April 22, 2024
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Linking Northern and Central NJ, Bronx, Manhattan, Westchester and CT

Hike Mount Tammany in Worthington State Forest

This strenuous hike is only about four miles long, but it involves an elevation gain of nearly 1,200 feet in only 1.4 miles. The hike climbs Mount Tammany in Worthington State Forest (within the boundaries of the Delaware Water Gap National Recreation Area) on a very rocky footpath and affords spectacular views over the Delaware River and Mount Minsi, with the rolling hills of Pennsylvania in the background. On the way down, you’ll go by an attractive waterfall and pass through the narrow gorge of Dunnfield Creek, studded with rhododendrons, with the waters of the cascading creek below. The hike should take about three-and-a-half hours. Dogs are permitted on leash.

 

To reach the trailhead from Teaneck, take I-80 West towards the Delaware Water Gap, and continue for about 65 miles until you are just one mile from the toll bridge into Pennsylvania. Immediately beyond milepost 1, take the exit for “Dunnfield Creek/Appalachian Trail” and bear left at the fork. Continue past the underpass on the left and turn right into a parking area at signs with “P” and “hiker” symbols, as well as a sign for the Dunnfield Creek Natural Area. (If you miss this exit from Route 80, take Exit 1, turn left at the end of the ramp, and continue on the service road parallel to Route 80 past the visitor center. Turn left at the underpass, go under Route 80, turn left again, and turn right at signs with “P” and “hiker” symbols.) 

 

The trailhead is about 70 miles from Teaneck, and it should take about one hour and 10 minutes to get there. This is a very popular hike, and the parking area often fills up early on weekends, so you might want to do this hike on a weekday.

 

Near the entrance to the parking area, you’ll see a sign for the Mount Tammany Trail (also known as the Red Dot Trail). You will be taking this red-on-white-blazed trail all the way up Mount Tammany. Follow the trail up wooden steps and bear left when you reach junctions with several side trails that lead to another parking area. The trail briefly levels off on a wide path, but it soon reaches stone steps that mark the start of a rather steep climb. Passing through a dense forest of hemlocks and deciduous trees, the trail ascends steadily on a rocky footpath.

 

After bearing right and climbing over several rock outcrops, you’ll reach the first panoramic viewpoint, from open rocks just to the right of the trail. You can see up and down the Delaware River, with Arrow Island in the river to the left, and Mount Minsi directly across the river in Pennsylvania. You’ve hiked nearly half a mile and climbed about 400 vertical feet to reach this point, so you’ll want to rest from the steep climb and take in the view.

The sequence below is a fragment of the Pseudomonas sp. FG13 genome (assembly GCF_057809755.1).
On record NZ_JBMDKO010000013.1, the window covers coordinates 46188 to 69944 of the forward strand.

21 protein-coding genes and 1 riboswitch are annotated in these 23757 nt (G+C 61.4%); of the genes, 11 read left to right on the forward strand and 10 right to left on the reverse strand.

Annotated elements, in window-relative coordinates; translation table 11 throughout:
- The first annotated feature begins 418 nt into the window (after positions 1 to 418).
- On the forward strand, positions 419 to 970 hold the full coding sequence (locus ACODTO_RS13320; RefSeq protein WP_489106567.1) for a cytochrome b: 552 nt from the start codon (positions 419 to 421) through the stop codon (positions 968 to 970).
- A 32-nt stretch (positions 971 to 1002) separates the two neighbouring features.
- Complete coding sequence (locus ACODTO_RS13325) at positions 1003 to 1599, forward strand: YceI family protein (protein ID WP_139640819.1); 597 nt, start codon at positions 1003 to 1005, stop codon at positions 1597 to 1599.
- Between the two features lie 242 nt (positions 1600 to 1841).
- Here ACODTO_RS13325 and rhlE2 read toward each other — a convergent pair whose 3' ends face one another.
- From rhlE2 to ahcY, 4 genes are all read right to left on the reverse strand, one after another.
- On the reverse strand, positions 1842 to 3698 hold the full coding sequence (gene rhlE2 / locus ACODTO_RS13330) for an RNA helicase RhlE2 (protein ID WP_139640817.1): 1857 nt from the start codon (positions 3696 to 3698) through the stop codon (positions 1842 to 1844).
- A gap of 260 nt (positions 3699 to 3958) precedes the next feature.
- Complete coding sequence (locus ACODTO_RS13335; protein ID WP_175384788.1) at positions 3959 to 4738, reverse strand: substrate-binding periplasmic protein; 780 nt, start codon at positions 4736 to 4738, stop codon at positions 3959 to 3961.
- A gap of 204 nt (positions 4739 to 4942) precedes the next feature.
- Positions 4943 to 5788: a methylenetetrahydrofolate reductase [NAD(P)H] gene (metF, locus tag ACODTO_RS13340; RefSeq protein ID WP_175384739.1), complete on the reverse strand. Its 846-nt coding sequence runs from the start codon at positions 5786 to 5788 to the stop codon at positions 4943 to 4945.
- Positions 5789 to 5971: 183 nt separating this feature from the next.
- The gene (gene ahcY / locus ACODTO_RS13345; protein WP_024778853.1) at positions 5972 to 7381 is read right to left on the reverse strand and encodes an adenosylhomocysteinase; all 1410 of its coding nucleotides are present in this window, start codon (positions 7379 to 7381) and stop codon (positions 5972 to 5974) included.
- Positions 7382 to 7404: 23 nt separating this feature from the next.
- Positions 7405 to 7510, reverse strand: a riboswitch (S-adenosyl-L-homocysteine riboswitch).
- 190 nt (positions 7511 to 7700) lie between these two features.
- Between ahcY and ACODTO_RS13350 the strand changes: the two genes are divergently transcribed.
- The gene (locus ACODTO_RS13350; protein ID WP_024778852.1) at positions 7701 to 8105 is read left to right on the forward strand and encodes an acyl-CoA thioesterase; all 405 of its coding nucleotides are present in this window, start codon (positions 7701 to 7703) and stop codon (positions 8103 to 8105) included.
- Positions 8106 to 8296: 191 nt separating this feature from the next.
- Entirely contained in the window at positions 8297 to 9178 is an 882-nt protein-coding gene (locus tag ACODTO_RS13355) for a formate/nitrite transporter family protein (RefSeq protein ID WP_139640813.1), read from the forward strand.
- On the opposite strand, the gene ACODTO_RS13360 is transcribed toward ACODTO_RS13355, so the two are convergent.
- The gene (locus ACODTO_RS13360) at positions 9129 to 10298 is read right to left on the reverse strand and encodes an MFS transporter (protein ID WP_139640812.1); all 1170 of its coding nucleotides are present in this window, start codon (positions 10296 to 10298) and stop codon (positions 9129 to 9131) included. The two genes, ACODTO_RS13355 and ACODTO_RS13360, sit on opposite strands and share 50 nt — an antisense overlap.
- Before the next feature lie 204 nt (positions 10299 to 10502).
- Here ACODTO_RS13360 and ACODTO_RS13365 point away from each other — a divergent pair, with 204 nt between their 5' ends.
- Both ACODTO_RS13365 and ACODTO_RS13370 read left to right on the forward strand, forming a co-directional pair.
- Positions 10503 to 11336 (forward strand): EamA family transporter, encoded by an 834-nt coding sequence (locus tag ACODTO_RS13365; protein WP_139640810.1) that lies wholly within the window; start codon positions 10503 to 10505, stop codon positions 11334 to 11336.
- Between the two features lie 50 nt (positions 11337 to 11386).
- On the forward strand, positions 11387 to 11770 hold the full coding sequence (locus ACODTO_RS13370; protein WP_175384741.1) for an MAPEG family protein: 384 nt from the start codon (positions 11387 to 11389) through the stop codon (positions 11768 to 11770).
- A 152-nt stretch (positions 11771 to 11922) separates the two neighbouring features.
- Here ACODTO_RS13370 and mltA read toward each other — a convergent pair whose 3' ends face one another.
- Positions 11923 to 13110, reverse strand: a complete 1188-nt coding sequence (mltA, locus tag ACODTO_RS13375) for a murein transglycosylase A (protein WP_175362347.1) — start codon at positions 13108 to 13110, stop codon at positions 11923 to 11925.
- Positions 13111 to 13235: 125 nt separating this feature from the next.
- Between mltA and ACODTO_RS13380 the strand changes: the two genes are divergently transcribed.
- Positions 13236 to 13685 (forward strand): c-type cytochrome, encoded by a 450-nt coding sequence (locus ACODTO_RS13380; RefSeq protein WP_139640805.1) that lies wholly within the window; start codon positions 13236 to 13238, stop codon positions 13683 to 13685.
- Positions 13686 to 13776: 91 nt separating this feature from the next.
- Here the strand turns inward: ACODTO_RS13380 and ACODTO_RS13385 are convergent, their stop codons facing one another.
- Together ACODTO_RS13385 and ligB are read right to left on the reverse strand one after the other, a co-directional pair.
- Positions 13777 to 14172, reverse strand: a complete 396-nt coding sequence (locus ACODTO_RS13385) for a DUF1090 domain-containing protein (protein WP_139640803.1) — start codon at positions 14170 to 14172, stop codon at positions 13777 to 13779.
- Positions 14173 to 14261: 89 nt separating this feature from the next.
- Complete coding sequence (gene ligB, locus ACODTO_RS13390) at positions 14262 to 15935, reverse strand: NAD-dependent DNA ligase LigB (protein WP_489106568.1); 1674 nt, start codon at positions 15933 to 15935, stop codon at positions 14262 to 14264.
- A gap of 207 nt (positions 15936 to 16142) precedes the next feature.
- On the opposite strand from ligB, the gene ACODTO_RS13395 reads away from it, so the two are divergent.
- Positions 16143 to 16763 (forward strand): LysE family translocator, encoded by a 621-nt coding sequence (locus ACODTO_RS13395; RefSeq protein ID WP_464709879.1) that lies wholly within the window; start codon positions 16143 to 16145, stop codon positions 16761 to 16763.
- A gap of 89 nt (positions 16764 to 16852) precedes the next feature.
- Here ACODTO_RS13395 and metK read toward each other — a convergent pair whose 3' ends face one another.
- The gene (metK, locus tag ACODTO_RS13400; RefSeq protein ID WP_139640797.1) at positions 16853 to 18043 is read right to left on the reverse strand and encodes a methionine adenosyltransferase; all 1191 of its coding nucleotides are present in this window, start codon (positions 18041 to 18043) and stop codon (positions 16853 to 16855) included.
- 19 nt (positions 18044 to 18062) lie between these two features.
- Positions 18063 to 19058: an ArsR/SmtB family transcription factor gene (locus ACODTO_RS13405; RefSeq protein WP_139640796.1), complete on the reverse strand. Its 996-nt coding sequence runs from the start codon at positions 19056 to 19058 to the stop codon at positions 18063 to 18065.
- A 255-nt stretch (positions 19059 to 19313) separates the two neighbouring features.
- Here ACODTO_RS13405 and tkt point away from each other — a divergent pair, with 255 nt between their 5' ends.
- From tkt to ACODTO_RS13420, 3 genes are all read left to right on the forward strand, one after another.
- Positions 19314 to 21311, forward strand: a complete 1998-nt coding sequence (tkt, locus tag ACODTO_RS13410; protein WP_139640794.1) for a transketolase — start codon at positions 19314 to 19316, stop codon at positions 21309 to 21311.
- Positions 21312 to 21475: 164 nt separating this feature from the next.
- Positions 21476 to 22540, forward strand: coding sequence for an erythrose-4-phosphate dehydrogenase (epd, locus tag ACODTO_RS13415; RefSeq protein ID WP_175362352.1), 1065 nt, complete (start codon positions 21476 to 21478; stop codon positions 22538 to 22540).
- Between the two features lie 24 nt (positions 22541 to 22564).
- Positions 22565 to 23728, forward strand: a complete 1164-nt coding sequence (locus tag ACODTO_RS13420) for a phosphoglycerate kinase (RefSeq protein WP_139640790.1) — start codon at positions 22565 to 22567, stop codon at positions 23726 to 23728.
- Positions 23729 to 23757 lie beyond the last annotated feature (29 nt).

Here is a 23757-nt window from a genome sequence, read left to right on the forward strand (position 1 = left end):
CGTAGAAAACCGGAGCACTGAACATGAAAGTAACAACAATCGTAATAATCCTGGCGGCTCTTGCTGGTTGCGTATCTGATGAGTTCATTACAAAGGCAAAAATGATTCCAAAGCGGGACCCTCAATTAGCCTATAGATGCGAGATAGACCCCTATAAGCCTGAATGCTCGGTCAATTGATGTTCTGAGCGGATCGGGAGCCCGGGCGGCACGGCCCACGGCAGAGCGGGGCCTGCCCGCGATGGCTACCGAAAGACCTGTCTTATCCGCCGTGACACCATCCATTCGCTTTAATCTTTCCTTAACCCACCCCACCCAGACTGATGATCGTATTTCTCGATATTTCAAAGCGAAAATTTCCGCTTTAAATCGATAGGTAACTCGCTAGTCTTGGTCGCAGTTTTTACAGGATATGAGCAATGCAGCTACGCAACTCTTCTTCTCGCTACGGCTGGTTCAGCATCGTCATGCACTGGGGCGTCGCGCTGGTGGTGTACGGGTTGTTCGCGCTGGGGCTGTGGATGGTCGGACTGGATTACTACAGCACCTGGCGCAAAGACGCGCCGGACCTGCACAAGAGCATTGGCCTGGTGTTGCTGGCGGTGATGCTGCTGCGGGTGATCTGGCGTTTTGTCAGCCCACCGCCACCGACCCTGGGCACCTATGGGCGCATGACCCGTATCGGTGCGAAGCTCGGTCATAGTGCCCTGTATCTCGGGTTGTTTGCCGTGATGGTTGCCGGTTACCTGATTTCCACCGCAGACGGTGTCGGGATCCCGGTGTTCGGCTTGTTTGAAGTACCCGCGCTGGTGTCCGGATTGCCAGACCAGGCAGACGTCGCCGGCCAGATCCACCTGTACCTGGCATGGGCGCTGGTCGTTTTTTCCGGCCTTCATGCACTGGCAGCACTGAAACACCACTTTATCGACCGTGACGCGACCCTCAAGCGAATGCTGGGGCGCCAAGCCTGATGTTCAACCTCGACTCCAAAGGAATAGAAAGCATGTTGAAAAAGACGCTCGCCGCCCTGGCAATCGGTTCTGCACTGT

When you’re ready to continue, follow the trail upwards on a more gradual grade through an open forest, with an understory of blueberries. In about 10 minutes, the trail bears right to cross a streambed (often dry). Soon, you’ll reach the base of a talus slope, which the trail climbs, first on rock steps and switchbacks, then on a rugged route over the jagged rocks. Just beyond, there is a short level stretch, but the steady climb soon resumes.

 

As you approach the top of the mountain, the grade moderates, and there are views through the trees to the right. Finally, you’ll reach the end of the Red Dot Trail, marked by a triple blaze on a rock. Turn right and follow a jagged rock outcrop downhill for about 100 horizontal feet to another panoramic viewpoint over the Delaware River and Mount Minsi, with the rolling hills of Pennsylvania in the background. You’ve now climbed nearly 1,200 vertical feet, and you’ll want to take another break here.

 

After you’ve rested from the climb, retrace your steps to the trail. Just ahead, you’ll see a triple-blue blaze that marks the start of the blue-blazed Pahaquarry Trail. Follow this trail, which heads northeast along the ridge of Mount Tammany on a rocky footpath, climbing gradually, with west-facing views through the trees.

 

In a quarter mile, the trail turns sharply left at a sign for the Blue Dot Trail—the trail is actually blazed solid blue—and soon begins a rather steep descent on a rocky, eroded woods road. After a while, the descent moderates somewhat, but the road remains quite rocky for most of the descent. Towards the base of the descent, sections of the trail have been relocated off the eroded road and onto a parallel footpath.

 

A little over a mile from the summit, you’ll arrive at a junction with the green-blazed Dunnfield Creek Trail. Turn left and follow the joint blue and green blazes, which follow a wide path parallel to Dunnfield Creek. Just ahead, you’ll notice an open area with a bench that overlooks an attractive waterfall on the right. Continue ahead a short distance until you reach a wooden footbridge that spans the creek. Here, a short unmarked trail on the right leads to the base of the waterfall. This is another good spot to take a break.

 

When you’re ready to continue, cross the footbridge and continue along the trail, which parallels the creek on a wide path. Soon, the Pahaquarry and Dunnfield Creek Trails end, and you continue ahead along the creek, now following the white-blazed Appalachian Trail. This is the most scenic portion of the hike, as you pass through the narrow gorge of Dunnfield Creek, studded with rhododendrons, with the waters of the cascading creek below to your left. In another half mile, the trail bears left and crosses Dunnfield Creek on a steel bridge with a wooden deck. Just ahead, you’ll reach the parking area where the hike began.

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